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Food Cravings And What Can Be Done In Our Modern Age

Hunger is a natural process that works best when it's followed in an ordered way. A hormone called ghrelin is released, which tells your brain that you're hungry. Blood sugar levels drop; this triggers feelings of hunger and fatigue until they're back up to normal. When you start to eat, the gastrointestinal tract releases hormones that tell the brain when it has gotten enough nutrients.

Hunger and cravings are both normal parts of being human, but they're also important signals that tell us when we need more fuel. While hunger is a sign that your body needs energy to survive, cravings can be more difficult to understand. Basically, a craving is just your brain's way of reminding you what you liked to eat in the past -- but it doesn't mean your body needs more food right now. In fact, sometimes our minds trick us into thinking we're hungry when we're not!

When you experience cravings for food, it's usually because of an emotional or physical cue. For example, if you come home after a long day at work and open your fridge to find nothing but leftovers and a bag of carrots, you may start experiencing cravings for pizza or ice cream. In this case your body is telling you that it needs more nutrients than what's currently in the house.

Is a food craving a warning sign from the body/brain that’s telling you it’s important to eat soon, or is this a false or overrated/misleading signal that can lead to quick weight gain and bad habits?

Cravings are different from hunger: they're triggered by external cues rather than internal signals that tell us we need food (i.e., hunger). Hunger is an actual need for food; cravings aren't necessarily linked with any kind of nutrient deficiencies--they could be caused by anything from stress levels to boredom.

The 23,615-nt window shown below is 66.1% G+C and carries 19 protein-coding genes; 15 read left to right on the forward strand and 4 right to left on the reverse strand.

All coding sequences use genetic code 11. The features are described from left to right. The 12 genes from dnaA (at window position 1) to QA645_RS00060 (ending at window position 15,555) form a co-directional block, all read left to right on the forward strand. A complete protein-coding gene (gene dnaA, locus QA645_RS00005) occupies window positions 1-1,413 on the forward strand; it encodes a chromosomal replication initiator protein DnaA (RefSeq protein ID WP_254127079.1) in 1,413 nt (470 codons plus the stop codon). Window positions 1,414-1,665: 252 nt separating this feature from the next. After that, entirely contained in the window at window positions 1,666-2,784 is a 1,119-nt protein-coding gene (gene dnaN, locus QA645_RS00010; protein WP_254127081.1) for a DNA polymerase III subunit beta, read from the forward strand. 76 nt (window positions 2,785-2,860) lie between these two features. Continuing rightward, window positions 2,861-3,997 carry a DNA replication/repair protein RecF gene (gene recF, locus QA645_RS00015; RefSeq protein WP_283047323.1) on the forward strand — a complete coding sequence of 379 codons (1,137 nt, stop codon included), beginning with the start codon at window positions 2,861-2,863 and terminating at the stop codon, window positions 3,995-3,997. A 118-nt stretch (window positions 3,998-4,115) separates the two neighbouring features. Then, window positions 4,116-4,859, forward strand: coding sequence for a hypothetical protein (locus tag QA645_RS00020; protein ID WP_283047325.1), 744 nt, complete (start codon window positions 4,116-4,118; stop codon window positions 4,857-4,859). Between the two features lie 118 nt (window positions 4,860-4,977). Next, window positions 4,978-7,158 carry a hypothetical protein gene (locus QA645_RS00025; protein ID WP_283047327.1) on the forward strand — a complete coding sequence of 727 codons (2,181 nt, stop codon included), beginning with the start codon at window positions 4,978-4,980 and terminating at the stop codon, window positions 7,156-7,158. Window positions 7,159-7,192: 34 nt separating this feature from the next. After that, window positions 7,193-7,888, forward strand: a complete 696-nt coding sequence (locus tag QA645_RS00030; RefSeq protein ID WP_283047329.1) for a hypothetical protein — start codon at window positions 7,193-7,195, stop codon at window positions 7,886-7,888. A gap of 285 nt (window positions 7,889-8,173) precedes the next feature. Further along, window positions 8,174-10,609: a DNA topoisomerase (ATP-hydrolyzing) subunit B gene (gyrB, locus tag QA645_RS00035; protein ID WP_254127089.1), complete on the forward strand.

How can readers best resist food cravings and the urge to eat? What healthy mental and physical strategies are recommeneded?

Resisting food cravings and the urge to eat can be challenging, but there are several healthy mental and physical strategies you can use to help overcome them:

At what point should you get help for food cravings or hunger issues? Whom should you seek out (e.g., a nutritionist, a dietitian, their primary care physician, etc.)?

The best point in time to seek out help is when you’re 10 percent over BMI. The BMI is based on your height and weight and can be checked online by putting in the required parameters. The higher the BMI the harder and longer it is to lose weight.

Most primary care doctors do not have specialized training in weight management and therefore will not have the required tools and training to start a effective treatment program.

While a dietitian or a certified nutritionist can provide valuable guidance on healthy eating habits and portion control, in most cases, a weight loss specialist is recommended, particularly for individuals who need significant weight to lose and will benefit from medical supervision, including prescription medication.. It's important to work with a healthcare professional who takes a comprehensive, personalized approach to weight management utilizing state of the art technology to assist in your weight loss goals.

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